Fostering your innate abilities

Last post I wrote that design isn’t drawing. I’d like now to go into further details on this topic.

We’ve all seen pretty permaculture designs on the web (although only the nice ones get published!) and it is true that a majority of permaculture graduates follow that pathway of drawing up a design which they can roll up and take home once the PDC is finished. Admittedly, some are qualified landscape designers and drawing is second nature to them. Others, like me, have been gifted other skills than that of drawing! 🙂

Sadly, I had to do like everybody else when I sat my PDC, and I -painfully- drew my designs. Throughout the all process I felt majorly awkward, self-conscious and stressed as drawing is not my strong suit. The result was a poorly drawn design (read ‘drawing’) which pencil work crucially lacked confidence (note the abundant use of white out correction pen – noice!) and colours were dreadfully timid. Here is a sample below (don’t laugh please!).

 

BUT, the permaculture design was all there!! Detailed sector and site analysis, sound understanding of slope and its impact on soils, water and nutrients, permaculture principles were all actively present, functional interconnections were demonstrated, etc… Yet, I didn’t feel confident showing my poorly drawn work.

I felt like at the school fair when all the kids’ drawings are pinned to the wall and yours is the subject of ironic comments and giggles!

I wish I had chosen a different medium to do my design presentation but there didn’t seem to be any other option.

it's all in the hands!!!

It’s all in the hands!!!

I now wonder what would my design have been if I hadn’t followed every one’s inclinations to draw… In retrospect, I think I would have displayed a very simple mud map or perhaps an aerial photo of my site and used a lot of theatrical narrative to explain my design… Because this is my strong suit – talking with emphasis, punctuation, hand gestures and body motion!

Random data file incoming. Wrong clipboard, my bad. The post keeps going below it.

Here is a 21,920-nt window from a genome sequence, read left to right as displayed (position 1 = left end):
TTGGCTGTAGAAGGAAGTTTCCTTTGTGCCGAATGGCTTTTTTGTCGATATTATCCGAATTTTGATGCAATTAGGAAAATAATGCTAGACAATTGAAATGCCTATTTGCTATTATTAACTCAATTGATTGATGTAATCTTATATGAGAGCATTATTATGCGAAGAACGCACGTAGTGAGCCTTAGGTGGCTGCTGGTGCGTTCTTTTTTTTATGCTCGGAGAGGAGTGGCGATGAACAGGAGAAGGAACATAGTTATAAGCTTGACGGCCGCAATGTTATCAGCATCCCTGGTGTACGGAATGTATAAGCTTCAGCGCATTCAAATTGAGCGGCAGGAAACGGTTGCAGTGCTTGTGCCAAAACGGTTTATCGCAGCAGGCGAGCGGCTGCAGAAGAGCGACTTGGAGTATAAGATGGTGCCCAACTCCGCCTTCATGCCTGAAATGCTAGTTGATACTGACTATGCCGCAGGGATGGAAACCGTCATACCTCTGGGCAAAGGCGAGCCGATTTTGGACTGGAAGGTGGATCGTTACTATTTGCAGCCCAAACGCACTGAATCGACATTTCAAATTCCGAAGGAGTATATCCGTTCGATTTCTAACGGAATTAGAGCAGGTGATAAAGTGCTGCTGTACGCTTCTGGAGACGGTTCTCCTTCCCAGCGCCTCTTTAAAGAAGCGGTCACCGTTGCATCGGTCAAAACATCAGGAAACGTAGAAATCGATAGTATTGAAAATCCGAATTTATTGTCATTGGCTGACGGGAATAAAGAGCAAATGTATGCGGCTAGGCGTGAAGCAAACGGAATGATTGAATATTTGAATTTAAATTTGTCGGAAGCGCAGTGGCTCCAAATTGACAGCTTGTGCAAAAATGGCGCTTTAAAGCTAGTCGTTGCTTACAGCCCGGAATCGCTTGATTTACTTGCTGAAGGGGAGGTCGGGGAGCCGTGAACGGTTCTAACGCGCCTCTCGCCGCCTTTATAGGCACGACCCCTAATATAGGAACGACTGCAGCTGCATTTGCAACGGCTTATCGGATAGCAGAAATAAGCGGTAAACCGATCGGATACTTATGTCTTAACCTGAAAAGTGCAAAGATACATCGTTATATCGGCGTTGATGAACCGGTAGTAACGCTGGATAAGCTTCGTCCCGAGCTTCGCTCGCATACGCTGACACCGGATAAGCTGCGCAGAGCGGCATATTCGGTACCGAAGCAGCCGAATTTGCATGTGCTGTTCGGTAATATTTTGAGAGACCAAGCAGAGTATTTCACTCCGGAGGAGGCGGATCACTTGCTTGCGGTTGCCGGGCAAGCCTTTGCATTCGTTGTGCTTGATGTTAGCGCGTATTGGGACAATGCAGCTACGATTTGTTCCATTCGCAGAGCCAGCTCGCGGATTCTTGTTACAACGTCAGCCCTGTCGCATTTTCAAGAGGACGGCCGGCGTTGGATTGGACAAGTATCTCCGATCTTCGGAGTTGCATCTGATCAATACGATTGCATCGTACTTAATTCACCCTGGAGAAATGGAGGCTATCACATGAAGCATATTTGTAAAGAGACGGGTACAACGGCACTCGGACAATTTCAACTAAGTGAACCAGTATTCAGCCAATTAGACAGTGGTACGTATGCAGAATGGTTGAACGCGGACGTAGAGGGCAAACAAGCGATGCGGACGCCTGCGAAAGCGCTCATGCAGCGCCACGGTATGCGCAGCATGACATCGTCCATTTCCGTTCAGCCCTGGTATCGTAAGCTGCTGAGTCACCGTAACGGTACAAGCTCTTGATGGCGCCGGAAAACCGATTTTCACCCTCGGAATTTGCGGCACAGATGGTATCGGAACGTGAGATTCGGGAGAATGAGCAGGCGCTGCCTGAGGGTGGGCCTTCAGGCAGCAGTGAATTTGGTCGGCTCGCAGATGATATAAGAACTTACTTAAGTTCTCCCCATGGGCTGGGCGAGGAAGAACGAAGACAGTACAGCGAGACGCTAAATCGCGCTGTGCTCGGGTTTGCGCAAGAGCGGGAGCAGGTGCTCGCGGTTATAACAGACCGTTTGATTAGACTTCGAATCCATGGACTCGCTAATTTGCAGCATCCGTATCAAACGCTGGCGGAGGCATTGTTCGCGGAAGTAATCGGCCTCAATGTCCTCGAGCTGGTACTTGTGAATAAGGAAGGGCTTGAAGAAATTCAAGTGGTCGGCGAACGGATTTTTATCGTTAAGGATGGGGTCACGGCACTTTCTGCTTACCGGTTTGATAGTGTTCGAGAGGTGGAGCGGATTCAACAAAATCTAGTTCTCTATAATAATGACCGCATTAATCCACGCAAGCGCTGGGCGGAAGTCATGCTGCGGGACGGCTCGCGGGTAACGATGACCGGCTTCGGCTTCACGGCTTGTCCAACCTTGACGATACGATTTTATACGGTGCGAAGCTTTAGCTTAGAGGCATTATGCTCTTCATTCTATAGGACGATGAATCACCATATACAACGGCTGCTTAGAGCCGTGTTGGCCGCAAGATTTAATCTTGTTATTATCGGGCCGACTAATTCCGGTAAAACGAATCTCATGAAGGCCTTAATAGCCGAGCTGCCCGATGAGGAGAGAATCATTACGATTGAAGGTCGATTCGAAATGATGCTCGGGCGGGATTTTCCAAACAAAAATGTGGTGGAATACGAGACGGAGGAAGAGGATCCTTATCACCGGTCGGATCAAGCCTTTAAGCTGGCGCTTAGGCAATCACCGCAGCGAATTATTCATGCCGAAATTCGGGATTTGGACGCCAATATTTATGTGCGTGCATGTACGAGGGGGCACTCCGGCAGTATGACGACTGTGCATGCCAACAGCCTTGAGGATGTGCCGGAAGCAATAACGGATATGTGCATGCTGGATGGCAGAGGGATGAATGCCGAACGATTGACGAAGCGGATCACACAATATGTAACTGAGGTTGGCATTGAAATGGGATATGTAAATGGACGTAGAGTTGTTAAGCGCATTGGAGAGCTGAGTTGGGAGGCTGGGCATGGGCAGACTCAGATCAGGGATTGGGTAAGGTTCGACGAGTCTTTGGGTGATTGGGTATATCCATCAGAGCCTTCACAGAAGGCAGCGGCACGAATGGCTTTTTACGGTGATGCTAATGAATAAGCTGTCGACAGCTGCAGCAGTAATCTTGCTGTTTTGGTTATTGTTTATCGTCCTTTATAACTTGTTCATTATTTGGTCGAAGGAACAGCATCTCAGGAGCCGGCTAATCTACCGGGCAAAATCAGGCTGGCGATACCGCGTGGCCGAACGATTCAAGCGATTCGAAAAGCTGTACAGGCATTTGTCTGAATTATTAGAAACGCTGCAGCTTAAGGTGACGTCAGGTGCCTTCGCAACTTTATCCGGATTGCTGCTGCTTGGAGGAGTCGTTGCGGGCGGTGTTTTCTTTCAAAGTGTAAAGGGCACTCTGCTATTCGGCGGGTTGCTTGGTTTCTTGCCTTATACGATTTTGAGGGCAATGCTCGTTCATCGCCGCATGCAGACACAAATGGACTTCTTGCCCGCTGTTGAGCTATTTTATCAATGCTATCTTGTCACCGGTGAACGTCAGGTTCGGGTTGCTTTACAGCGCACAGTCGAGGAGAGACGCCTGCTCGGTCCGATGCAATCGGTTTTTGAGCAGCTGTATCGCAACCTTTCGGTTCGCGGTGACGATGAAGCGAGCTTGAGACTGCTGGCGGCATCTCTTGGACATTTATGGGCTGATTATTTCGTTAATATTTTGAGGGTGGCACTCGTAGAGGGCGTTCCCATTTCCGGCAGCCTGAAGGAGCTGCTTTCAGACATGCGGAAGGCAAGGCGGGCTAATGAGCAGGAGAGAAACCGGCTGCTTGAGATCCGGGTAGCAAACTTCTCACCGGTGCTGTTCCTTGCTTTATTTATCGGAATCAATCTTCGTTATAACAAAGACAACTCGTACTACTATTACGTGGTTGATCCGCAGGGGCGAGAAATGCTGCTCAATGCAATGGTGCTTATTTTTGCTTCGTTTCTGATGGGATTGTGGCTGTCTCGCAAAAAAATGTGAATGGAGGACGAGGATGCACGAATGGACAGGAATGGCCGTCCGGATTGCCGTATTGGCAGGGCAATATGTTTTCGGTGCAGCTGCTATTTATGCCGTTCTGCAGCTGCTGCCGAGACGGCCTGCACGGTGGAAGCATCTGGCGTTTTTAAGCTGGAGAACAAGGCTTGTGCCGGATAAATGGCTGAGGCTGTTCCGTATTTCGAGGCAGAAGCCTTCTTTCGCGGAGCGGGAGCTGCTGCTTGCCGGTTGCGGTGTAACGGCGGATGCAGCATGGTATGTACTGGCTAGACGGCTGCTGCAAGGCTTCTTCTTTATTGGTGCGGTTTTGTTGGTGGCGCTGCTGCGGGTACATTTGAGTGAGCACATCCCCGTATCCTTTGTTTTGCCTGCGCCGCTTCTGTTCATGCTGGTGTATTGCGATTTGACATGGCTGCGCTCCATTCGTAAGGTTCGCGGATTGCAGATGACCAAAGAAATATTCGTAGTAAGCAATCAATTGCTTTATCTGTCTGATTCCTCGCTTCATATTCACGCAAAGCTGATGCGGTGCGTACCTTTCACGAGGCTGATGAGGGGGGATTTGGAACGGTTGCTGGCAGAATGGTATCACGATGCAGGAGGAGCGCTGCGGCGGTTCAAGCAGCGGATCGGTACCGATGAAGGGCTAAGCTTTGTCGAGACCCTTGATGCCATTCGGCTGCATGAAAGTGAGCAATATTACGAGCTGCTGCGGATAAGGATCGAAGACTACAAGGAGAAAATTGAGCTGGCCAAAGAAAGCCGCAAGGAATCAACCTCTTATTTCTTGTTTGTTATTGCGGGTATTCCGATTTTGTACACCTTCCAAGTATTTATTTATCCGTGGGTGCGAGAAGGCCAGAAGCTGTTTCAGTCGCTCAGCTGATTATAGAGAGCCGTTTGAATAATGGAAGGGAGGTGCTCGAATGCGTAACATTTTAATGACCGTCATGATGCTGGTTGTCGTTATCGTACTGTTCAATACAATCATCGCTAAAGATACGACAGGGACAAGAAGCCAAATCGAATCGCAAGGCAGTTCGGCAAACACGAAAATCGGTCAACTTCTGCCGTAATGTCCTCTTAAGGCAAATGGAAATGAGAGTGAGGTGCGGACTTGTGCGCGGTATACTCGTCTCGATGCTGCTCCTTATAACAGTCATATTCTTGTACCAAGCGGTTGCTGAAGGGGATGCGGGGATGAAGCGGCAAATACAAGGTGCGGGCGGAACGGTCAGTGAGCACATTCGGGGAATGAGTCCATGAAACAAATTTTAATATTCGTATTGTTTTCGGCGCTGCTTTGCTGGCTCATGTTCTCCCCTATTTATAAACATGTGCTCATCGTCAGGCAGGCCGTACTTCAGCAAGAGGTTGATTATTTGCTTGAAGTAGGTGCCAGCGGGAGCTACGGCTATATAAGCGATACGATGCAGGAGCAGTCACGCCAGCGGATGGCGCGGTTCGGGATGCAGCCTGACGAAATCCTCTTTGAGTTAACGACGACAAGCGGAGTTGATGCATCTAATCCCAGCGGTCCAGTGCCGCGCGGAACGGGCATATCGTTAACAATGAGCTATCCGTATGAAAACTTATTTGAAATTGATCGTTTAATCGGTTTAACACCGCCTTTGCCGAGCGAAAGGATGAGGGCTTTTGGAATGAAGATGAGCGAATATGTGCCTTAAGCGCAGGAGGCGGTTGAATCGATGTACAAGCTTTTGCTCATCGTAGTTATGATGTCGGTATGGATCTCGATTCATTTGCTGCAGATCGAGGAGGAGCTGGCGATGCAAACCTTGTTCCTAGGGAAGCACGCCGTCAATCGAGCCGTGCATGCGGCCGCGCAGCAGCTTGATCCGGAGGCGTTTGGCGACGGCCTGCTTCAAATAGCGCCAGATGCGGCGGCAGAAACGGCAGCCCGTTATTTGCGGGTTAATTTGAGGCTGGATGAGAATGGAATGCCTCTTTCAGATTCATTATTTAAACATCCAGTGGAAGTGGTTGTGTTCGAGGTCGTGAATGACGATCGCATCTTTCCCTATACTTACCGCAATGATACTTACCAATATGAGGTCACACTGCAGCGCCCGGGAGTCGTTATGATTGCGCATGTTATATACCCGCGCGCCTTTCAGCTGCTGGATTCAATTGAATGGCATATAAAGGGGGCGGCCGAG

Choosing that medium would have felt more natural, less energy-intensive, less wasteful, more sustainable and resilient.

Choosing energy-saving design tools

Think of it this way, if you already know how to draw and you like drawing, then you probably already have all what you need (pencils and all) – and the PDC isn’t going to teach you any further ‘drawing’ skills.

But if drawing is not your preferred hobby, then you do not already have the tools required to do a drawing, right?

Design tools

So you end up needing to buy the pencils in all the right colours, the sharpener, the eraser, the ruler, the protractor, the compass and last but not least, the paper.

  • All come in their own packaging, at best cardboard, often enough moulded plastic.
  • All were manufactured god-knows where, probably somewhere in the Pearl River Delta.
  • All have a carbon footprint the length of my arm.

This isn’t resilient nor sustainable. To me, this isn’t  what permaculture is about.

Besides, I have always been naturally drawn to utilising ‘what we already have’, that is, in the context of this article, those intrinsic qualities that we own, nurture and naturally display.

Expressing our innate abilities

Joel Salatin rambles on about using the intrinsic nature of farm animals to do the work, and really, this is in my views the most sustainable pattern to adopt.

I keep this pattern at the back of my mind when I teach a PDC and never focus on teaching how to draw, but instead, I teach a thinking process, how to observe and make connections.

I let students choose their tools, their medium of expression.

I let them express their innate abilities.

If they aren’t naturally skilled at drawing a deciduous tree in the right design standard, then that’s fine. Who cares?

If they want to learn how to draw a deciduous tree in the right design standard then self-education (there’s a plethora of info freely available online) or a qualifying landscape design course is perhaps the best options in addition to a PDC.

I know that adult learners will naturally gravitate towards choosing the design method that suits them.

Learner-centered

As adult-learners, we have previous experiences which we can draw from. We have crafted our own creative skills which we can confidently express: some use drawing, some use words, modeling, songs, etc.

Letting adult learner choose their design tools is the epitome of learner-centered education. And you know what, it works! Since doing this, I’ve seen fantastically creative designs – some nicely drawn ones too!

So if drawing isn’t your natural skill, don’t fret – there are many other ways to convey your thoughts . And remember that a PDC is focused on teaching a thinking process, not graphic or landscape design.

Selected students work


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